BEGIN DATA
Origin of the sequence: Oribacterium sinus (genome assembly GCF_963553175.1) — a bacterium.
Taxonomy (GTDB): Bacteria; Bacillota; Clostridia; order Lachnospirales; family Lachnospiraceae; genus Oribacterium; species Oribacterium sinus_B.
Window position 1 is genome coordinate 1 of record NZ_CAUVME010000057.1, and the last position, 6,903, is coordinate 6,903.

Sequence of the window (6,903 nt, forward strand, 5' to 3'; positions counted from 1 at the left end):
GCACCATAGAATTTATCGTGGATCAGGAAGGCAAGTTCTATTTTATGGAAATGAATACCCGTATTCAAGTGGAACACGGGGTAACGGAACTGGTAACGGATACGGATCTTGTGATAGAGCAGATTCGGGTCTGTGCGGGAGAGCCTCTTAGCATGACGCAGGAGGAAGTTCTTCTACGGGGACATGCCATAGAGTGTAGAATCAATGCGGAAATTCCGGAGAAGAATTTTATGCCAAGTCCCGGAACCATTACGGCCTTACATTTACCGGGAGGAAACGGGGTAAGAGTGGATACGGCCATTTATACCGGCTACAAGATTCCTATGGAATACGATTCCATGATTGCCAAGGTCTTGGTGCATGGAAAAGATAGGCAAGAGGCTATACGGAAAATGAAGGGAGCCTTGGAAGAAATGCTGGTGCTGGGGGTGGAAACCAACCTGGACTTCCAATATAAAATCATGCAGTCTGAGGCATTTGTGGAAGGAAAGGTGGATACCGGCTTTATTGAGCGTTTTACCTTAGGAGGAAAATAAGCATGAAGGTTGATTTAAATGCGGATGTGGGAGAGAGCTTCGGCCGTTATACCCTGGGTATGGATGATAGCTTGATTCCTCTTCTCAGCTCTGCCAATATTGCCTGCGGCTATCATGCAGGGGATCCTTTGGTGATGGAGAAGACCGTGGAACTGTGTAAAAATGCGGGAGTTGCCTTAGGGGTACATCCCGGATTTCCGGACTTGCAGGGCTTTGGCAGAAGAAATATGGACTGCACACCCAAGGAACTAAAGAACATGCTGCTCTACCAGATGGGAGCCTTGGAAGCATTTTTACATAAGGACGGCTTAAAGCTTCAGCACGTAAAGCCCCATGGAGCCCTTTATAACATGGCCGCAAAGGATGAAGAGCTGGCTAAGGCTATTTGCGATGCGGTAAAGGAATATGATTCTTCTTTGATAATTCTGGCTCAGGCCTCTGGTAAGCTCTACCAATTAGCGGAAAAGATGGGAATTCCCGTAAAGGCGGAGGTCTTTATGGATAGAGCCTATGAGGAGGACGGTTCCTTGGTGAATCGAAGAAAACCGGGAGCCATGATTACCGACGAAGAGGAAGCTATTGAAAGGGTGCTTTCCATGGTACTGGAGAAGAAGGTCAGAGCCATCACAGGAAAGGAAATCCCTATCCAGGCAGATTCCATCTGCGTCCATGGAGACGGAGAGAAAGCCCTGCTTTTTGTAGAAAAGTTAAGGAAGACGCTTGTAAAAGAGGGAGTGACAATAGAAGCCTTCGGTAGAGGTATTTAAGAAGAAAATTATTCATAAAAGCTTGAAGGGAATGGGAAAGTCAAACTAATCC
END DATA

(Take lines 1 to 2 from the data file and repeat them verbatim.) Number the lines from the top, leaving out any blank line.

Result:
Origin of the sequence: Oribacterium sinus (genome assembly GCF_963553175.1) — a bacterium.
Taxonomy (GTDB): Bacteria; Bacillota; Clostridia; order Lachnospirales; family Lachnospiraceae; genus Oribacterium; species Oribacterium sinus_B.